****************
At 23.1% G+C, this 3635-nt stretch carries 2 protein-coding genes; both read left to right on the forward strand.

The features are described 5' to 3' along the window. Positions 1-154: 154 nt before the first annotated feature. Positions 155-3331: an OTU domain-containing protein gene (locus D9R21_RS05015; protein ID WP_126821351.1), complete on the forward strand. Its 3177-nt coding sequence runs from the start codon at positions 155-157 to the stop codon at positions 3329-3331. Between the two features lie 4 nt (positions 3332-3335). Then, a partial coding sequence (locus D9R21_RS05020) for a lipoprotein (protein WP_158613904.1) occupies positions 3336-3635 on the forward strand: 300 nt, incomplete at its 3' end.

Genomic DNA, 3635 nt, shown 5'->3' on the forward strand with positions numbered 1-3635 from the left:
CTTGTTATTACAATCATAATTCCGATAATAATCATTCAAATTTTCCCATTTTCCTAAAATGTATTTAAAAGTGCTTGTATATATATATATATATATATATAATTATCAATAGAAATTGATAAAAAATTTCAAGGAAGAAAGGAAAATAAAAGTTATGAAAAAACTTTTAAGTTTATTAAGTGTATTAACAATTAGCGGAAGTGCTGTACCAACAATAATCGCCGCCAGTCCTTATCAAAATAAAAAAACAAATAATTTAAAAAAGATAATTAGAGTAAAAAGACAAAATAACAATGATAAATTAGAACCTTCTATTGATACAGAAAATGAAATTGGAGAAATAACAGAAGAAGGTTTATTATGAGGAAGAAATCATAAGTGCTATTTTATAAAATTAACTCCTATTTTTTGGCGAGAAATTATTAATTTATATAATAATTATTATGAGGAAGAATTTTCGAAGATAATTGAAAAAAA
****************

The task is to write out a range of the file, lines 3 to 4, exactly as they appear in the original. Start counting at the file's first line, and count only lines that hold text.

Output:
Genomic DNA, 3635 nt, shown 5'->3' on the forward strand with positions numbered 1-3635 from the left:
CTTGTTATTACAATCATAATTCCGATAATAATCATTCAAATTTTCCCATTTTCCTAAAATGTATTTAAAAGTGCTTGTATATATATATATATATATATATAATTATCAATAGAAATTGATAAAAAATTTCAAGGAAGAAAGGAAAATAAAAGTTATGAAAAAACTTTTAAGTTTATTAAGTGTATTAACAATTAGCGGAAGTGCTGTACCAACAATAATCGCCGCCAGTCCTTATCAAAATAAAAAAACAAATAATTTAAAAAAGATAATTAGAGTAAAAAGACAAAATAACAATGATAAATTAGAACCTTCTATTGATACAGAAAATGAAATTGGAGAAATAACAGAAGAAGGTTTATTATGAGGAAGAAATCATAAGTGCTATTTTATAAAATTAACTCCTATTTTTTGGCGAGAAATTATTAATTTATATAATAATTATTATGAGGAAGAATTTTCGAAGATAATTGAAAAAAA